Report on Masaya (Nicaragua) — March 1981

Scientific Event Alert Network Bulletin, vol. 6, no. 3 (March 1981)
Managing Editor: Lindsay McClelland.

Masaya (Nicaragua) Gas emission continues unabated; pit crater enlarges

Please cite this report as:

Global Volcanism Program, 1981. Report on Masaya (Nicaragua). In: McClelland, L (ed.), Scientific Event Alert Network Bulletin, 6:3. Smithsonian Institution. https://doi.org/10.5479/si.GVP.SEAN198103-344100.

Volcano Profile |  Complete Bulletin


Masaya

Nicaragua

11.984°N, 86.161°W; summit elev. 635 m

All times are local (unless otherwise noted)


"Scientists from Dartmouth College, IRENA, and the Instituto de Investigaciones Sísmicas report the following based on their continuing cooperative observation of Nicaraguan volcanoes.

"The fourth gas emission crisis of this century continued unabated. Extensive remote measurement of SO2 output (by COSPEC) has revealed a greater variability in emission rates than had previously been recognized (several hundred to several thousand t/d). The pit crater from which the gas is emitted continued to increase slowly in diameter and was strongly elongate in the NW-SE direction. Night observation of the activity was possible and confirmed the complete absence of any incandescence in the pit where lava was visible as recently as November 1978."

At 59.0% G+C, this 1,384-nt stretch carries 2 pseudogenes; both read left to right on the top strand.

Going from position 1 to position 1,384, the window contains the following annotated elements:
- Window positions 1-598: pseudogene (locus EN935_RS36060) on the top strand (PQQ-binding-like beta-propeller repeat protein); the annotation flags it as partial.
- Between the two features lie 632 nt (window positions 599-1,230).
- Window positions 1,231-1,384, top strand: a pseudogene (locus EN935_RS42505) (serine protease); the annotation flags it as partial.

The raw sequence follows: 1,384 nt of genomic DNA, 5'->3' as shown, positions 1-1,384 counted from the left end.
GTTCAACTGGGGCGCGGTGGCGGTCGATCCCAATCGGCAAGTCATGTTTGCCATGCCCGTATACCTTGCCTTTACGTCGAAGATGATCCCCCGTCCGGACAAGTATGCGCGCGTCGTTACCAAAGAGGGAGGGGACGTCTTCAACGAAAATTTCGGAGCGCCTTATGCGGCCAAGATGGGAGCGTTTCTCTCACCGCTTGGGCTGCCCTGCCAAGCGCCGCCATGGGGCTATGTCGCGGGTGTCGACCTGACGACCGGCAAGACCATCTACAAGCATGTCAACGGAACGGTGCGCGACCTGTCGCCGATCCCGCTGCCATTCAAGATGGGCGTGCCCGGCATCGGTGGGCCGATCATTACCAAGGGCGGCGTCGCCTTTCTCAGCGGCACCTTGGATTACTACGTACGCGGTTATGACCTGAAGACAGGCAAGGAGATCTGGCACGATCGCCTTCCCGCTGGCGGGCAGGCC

Geologic Background. Masaya is one of Nicaragua's most unusual and most active volcanoes. It lies within the massive Pleistocene Las Sierras pyroclastic shield volcano and is a broad, 6 x 11 km basaltic caldera with steep-sided walls up to 300 m high. The caldera is filled on its NW end by more than a dozen vents that erupted along a circular, 4-km-diameter fracture system. The twin volcanoes of NindirĂ­ and Masaya, the source of historical eruptions, were constructed at the southern end of the fracture system and contain multiple summit craters, including the currently active Santiago crater. A major basaltic Plinian tephra erupted from Masaya about 6500 years ago. Historical lava flows cover much of the caldera floor and have confined a lake to the far eastern end of the caldera. A lava flow from the 1670 eruption overtopped the north caldera rim. Masaya has been frequently active since the time of the Spanish Conquistadors, when an active lava lake prompted attempts to extract the volcano's molten "gold." Periods of long-term vigorous gas emission at roughly quarter-century intervals cause health hazards and crop damage.

Information Contacts: S. Williams, R. Stoiber, Dartmouth College; D. de Jerez, IRENA; D. Fajardo B., Instituto de Investigaciones Sísmicas.